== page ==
Nor will the demands stop at the U.S. border. Once U.S. law enforcement agencies are accustomed to getting a constant stream of reports back from nearly every company hosting or sending content online, other democracies—and then authoritarian regimes—will demand the same tools, and use them to root out dissent. The rules envisioned by EARN IT sponsors don’t leave room for any company, small or large, to use uncompromised encryption and protect user privacy. 

The bill would also create an unelected federal “commission” headed by the Attorney General and the Secretary of Homeland Security, and dominated by law enforcement personnel. . This commission would be responsible for setting best practices for tech companies to follow. It’s very likely some states will use that as a basis to create laws enforcing scanning and reporting, upon pain of criminal prosecution and costly civil litigation. Because online companies operate in every state, they’ll be required to follow whichever state law is harshest.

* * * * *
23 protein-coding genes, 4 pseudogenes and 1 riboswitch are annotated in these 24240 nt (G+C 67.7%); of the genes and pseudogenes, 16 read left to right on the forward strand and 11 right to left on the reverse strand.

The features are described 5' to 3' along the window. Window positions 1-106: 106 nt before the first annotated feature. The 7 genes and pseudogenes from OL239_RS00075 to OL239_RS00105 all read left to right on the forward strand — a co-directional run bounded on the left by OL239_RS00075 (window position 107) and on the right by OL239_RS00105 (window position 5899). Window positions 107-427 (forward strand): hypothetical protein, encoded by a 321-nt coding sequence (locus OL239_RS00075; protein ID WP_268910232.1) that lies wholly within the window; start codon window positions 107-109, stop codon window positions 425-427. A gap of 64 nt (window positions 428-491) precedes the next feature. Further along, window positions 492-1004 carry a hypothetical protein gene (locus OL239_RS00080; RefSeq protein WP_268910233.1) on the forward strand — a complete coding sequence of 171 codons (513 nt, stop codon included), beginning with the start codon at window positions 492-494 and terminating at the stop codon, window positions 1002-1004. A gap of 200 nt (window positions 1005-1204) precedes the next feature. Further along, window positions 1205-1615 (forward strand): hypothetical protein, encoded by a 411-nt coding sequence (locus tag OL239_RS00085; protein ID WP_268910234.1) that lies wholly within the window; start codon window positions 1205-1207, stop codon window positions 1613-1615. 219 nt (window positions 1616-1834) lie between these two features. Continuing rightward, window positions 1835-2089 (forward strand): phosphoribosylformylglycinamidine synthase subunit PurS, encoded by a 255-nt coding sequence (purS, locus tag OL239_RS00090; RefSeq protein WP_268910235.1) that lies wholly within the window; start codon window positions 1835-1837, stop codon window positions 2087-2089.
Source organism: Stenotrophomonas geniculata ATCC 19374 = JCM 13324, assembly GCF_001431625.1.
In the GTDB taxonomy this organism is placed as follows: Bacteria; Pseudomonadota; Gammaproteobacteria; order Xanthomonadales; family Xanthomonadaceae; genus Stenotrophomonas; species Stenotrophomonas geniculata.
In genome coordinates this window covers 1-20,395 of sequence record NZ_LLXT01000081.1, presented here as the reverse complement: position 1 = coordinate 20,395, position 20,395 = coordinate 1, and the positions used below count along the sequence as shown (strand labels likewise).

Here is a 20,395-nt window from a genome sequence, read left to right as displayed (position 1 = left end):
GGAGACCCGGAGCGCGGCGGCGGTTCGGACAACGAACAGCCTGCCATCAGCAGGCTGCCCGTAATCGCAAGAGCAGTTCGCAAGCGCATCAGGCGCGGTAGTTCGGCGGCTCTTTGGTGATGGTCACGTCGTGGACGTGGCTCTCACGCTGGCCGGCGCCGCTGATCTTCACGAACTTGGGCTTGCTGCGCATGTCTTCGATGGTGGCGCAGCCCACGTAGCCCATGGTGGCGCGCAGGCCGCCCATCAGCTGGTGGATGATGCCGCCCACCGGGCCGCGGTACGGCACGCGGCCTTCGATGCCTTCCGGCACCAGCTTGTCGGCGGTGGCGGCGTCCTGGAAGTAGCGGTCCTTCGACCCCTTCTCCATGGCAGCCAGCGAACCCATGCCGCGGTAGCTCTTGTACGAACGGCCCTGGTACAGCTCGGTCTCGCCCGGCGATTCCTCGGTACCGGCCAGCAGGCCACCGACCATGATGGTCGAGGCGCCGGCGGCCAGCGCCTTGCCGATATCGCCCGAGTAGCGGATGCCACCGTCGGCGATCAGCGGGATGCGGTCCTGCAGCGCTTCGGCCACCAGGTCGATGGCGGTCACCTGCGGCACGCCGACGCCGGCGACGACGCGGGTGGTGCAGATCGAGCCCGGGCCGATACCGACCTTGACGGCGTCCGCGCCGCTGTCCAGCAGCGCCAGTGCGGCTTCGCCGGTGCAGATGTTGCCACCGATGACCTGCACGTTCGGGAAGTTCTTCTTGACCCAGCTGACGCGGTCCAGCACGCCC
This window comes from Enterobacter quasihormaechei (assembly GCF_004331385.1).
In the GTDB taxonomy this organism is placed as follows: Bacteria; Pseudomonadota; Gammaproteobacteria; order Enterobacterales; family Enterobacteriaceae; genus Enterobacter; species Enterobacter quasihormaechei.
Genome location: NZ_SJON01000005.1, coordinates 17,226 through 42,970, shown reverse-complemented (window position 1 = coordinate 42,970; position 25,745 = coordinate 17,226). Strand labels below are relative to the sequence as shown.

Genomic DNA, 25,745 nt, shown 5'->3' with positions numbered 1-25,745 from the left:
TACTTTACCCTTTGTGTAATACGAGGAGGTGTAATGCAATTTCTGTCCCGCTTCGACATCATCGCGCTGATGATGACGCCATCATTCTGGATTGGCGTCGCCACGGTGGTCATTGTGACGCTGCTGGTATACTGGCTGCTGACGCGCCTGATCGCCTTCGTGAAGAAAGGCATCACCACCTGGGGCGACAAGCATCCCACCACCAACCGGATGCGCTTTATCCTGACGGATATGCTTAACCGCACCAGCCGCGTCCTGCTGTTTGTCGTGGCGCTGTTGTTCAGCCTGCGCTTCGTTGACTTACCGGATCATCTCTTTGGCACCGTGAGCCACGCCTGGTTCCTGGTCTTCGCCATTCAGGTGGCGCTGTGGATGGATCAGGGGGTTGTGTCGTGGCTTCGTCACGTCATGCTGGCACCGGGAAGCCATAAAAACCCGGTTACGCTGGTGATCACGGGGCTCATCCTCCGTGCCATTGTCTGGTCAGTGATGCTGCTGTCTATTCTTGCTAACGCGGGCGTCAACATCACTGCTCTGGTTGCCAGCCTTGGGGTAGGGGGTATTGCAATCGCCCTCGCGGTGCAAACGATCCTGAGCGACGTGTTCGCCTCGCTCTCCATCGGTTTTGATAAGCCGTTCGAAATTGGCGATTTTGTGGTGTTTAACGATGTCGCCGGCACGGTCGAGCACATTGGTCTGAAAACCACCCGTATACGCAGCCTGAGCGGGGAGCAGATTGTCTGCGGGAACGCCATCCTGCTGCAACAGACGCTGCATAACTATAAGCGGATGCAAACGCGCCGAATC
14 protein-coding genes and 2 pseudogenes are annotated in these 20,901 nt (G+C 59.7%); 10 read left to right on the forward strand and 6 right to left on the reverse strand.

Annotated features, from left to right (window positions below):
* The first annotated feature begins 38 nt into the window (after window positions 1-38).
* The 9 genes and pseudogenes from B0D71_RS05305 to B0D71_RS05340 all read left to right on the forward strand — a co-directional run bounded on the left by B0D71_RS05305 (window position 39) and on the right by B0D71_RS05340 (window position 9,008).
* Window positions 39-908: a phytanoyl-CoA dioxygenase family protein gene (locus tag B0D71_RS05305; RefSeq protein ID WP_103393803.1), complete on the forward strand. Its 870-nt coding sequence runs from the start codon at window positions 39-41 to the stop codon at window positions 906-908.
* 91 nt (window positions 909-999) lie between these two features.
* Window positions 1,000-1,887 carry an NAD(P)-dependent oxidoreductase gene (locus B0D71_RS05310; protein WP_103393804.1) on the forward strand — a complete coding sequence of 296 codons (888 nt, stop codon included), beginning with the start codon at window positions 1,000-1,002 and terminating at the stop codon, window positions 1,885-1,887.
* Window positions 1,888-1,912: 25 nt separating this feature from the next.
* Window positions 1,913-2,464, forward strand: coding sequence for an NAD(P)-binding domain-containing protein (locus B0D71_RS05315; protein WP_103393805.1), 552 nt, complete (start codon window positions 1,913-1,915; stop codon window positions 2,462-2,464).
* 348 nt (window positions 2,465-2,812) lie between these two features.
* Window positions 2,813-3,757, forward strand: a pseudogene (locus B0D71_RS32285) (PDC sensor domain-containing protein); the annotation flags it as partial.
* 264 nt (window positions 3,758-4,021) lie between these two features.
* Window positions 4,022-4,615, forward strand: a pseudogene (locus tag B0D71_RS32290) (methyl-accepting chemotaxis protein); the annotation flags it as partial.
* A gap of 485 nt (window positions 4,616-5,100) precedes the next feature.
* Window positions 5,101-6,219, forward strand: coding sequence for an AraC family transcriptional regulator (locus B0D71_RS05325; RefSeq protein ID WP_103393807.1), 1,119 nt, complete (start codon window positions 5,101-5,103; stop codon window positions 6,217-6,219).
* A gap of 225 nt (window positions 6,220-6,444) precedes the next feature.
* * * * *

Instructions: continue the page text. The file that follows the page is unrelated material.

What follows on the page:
Apples and Oranges (and Amazon)

In fact, the lawmakers behind this bill have already made the plan clear: in a “Myths and Facts” document about the bill, lawmakers take aim at Amazon, of all companies, for its limited reporting of CSAM: 

According to NCMEC’s 2020 statistics on reports of the online exploitation of children, while Facebook issued over 20 million reports that year, in contrast Amazon (which hosts a significant percentage of global commerce and web infrastructure) reported 2,235 cases.